1. sooner the better to submit your link & maybe post the solution 7 days later. I have been waiting to hear what it is since you first mentioned it. I guess Richard doesn’t read these replies on a routine basis or he might reply to the many direct & indirect questions here. Shame, but business is business.

  11. I have several solutions. One is the answer you are probably looking for. The others have smaller numbers. (Took two minutes on these). By the time it took to write this, I had an explanation for the answer zero.

  12. Er…Practical restrictions would be the size of the field and how far our protagonists can see but to the problem as stated theoretically aren’t there infinitely many solutions?
    In fact as for how many cows in the field I think you can make a sound case for any number from 0 up.
    Either I’ve misunderstood (always possible) or this is a weak puzzle.

  13. I have several solutions at the moment, but the only one that fulfills all requirements of the puzzle is kind of a let down.

    1. Fortunately I solved it before reading the comments (a couple of minutes to work out the permutations), or I too would have had it spoiled by the comment you refer to. There’s always someone who has to drop unsubtle clues to demonstrate how clever they are, even after all these months of “no hints” requests.

  14. I can think of two solutions – the minimum number of bovines in each is significantly under a dozen. Both solutions depend on some beasts being hidden from view of the observer, but the mechanism is different in each solution.

  15. Solved it in less that 1 minute – just a few seconds I think but wasn’t accurately timing it. I love reading all the comments – that alone is worth the puzzle. Thanks!

  16. I came with several lame answers in seconds. I now have a bit better answer in 2 minutes. But I am not sure if I got the right answer.

  17. I’ve got an answer and I got it quite quickly, however I’m now confused because people have written about working out the number of cows and bulls. I haven’t done any maths and have no ideas about the number of beasts in the field.
    I think I will stick to my answer and see what Monday brings!!

    1. Just re-read question and realise I missed the bit about the number of beasts.
      Oh well got other stuff to do now will have to wait until Monday now to see what the correct answer is.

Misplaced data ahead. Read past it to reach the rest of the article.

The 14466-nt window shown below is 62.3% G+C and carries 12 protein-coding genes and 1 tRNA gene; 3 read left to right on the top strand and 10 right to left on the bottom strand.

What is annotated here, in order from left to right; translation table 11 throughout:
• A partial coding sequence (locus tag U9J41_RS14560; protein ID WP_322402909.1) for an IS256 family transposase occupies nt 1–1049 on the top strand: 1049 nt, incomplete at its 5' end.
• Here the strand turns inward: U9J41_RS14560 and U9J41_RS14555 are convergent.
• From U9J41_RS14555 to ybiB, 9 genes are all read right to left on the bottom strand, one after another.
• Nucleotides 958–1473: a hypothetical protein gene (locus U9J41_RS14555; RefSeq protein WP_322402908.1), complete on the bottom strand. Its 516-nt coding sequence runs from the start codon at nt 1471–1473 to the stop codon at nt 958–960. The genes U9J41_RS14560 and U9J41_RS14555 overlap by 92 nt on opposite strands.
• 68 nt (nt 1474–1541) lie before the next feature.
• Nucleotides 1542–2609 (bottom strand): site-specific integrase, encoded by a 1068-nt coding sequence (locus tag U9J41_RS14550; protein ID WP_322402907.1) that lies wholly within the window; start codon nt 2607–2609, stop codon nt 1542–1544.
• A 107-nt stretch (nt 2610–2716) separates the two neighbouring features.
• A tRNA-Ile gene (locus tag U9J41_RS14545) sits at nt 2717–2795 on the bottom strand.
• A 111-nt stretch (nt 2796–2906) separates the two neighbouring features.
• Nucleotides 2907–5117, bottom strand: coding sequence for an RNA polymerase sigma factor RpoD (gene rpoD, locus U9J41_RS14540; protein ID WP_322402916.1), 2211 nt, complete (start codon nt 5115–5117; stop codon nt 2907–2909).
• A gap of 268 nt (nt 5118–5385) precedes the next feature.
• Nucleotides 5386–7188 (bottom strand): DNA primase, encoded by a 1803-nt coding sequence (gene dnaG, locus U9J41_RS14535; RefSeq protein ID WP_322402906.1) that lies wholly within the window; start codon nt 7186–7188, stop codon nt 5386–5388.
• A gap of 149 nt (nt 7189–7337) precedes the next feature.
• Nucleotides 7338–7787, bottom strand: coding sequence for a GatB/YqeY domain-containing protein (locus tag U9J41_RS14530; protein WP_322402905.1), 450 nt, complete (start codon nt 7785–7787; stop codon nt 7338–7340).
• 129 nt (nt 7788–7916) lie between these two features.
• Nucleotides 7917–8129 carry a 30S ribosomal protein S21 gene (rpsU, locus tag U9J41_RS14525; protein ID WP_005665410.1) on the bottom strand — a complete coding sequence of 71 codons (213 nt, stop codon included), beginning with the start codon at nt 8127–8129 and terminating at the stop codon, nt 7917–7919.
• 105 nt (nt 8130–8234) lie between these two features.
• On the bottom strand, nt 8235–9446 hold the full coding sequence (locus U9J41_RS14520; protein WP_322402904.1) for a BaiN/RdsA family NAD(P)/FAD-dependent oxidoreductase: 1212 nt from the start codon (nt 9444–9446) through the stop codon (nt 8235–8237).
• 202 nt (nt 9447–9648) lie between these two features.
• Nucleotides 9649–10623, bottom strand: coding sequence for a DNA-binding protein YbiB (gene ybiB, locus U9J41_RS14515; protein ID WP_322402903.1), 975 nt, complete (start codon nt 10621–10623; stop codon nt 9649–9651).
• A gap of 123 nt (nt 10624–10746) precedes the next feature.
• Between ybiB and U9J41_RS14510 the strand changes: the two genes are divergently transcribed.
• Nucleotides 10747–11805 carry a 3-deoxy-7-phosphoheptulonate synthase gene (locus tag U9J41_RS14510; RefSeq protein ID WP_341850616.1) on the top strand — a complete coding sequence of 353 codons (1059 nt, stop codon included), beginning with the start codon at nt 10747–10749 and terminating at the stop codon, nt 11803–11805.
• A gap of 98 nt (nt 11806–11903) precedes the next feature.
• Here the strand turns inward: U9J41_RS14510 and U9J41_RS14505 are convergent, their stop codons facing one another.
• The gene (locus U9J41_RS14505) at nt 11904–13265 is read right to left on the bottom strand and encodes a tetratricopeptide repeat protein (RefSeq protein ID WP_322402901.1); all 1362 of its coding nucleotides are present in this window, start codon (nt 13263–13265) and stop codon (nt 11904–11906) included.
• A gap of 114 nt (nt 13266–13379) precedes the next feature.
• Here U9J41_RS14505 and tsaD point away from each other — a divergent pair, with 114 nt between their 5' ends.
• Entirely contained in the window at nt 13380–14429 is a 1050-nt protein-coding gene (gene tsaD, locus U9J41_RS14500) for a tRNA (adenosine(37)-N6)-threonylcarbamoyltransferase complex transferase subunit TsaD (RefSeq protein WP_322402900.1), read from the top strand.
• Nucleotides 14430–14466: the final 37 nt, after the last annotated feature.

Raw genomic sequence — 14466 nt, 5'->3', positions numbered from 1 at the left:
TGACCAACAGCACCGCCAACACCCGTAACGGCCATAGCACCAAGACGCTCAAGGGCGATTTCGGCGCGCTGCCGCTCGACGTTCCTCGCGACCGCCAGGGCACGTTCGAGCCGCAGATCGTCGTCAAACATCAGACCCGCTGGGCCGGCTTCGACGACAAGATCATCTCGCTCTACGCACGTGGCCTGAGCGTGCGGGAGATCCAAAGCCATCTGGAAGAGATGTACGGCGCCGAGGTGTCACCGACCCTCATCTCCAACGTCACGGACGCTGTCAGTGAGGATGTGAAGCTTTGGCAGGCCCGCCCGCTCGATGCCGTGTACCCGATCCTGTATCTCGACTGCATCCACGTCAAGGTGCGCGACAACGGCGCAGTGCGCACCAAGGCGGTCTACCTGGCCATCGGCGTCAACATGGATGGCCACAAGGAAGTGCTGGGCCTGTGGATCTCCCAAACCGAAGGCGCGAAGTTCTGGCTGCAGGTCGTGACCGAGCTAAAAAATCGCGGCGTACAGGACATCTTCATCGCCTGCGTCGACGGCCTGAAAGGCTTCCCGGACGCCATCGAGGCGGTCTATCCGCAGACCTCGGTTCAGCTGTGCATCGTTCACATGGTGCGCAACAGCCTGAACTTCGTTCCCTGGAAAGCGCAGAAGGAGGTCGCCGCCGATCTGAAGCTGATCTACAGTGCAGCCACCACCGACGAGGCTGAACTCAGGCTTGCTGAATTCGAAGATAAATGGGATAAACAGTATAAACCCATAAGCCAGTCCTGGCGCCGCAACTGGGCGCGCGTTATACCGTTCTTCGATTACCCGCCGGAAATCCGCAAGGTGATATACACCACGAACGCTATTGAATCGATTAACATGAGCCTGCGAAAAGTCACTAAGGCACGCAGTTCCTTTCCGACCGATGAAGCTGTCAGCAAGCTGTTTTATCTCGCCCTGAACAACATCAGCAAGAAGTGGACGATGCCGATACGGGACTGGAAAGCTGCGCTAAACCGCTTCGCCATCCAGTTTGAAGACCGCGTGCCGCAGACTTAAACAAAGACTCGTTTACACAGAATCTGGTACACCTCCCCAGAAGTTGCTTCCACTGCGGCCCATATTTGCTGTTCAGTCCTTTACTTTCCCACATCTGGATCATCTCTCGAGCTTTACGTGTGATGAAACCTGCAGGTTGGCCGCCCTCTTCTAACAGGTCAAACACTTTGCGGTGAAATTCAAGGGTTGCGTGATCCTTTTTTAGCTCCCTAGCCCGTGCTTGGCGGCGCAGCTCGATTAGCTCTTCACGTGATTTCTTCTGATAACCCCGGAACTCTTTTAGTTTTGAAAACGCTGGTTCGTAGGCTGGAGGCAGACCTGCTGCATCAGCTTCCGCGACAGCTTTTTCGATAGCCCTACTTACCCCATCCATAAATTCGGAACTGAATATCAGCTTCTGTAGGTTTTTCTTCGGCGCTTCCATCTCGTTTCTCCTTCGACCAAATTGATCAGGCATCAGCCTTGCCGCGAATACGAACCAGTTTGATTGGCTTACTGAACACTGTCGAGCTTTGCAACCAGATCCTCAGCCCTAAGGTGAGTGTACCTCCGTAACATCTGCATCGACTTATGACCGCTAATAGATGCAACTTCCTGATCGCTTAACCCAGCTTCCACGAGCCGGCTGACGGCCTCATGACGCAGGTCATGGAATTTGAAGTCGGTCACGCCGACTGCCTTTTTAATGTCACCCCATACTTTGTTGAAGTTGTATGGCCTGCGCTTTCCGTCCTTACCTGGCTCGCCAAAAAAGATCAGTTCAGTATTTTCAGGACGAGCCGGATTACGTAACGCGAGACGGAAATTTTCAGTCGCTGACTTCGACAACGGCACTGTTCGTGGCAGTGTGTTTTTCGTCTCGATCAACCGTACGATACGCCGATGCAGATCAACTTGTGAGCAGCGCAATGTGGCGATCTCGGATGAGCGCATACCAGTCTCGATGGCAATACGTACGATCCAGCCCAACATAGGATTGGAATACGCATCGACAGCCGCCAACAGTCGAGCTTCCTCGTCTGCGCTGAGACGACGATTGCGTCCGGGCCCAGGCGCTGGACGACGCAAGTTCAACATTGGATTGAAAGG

18. There are actually three answers to this problem. There’s the one the problem setter will almost have certainly intended, but there are two more, equally valid answers.

    I think the problem setter has fallen into his/her own version of the same trap set for the rest of us…

  19. I got the answer I belive is the inteded one in about 30 seconds or so.
    Of course, there could be other solutions, and probably an infinite number of numbers would fit.

  20. Oh, wait. Got it. Obvious, once you figure it out. It was one of my solutions (mainly derived out of knowledge about cattle behaviour), I just hadn’t worked the wording of the puzzle into it, so I didn’t know how to GET to that solution.

  21. I think this is pretty easy, an old trick. Of course the real world solution makes it impossible to know the number of cattle, but easy to explain the discrepancy.

  22. I knew the first answer before I was done reading the question, but the second answer just occurred to me while I was writing this response.

  23. First solution: 30 sec, second solution 2 minutes. Think i got it. Nice puzzle ! Dont watch to the photo, open your mind and think: less is more !

  24. I got one solution immediately and one after reading Michael’s comment re “onomastics” to fluffy’s post. Oh, you Brits!

  25. There are different ways the two can see different numbers of cows and bulls, but the question of the actual numbers can’t be answered unless the “how” answer proposed matches the intended. This sort of riddle annoys me.

  26. I figured out the twist pretty quickly, then it was just a simple simultaneous equation, leading to only one answer.

    I assumed that Erica and John can see the entire field, it’s not some trick of placement or perspective.

    1. There are two other answers besides the one you have. That’s because, without giving it away, you don’t have to make (or not make) the same assumptions about both Erica and John.

      Try that, and you get two more sets of simultaneous equations to solve.

  27. Pretty well, honestly it is kind of confusing, but while “i” will be sleeping “i” will replace counting sheep with counting cows and bulls lol and might get to an answer lol, but regarding John, he might like to reduce drinking a bit lol so that he can be able to see better, which sometimes it isn’t recommended to see lol, the more you see the more you get confused, in religion it says that “blindness is a grace” lol, so you might like to think of those whom they do live inside churches, they chose to be kind of blinds but yet in the after life they’ll be the people’s guide lol

  28. Yep, got the answer I’m sure is intended, as well as a “solution” that works without a limit on the number of cows/bulls which clearly isn’t what is intended since the question asks for a specific number.

    However, I also “see” an issue with the right solution based on the physical abilities of cows/bulls and what it means to see something which I’ll save until Monday.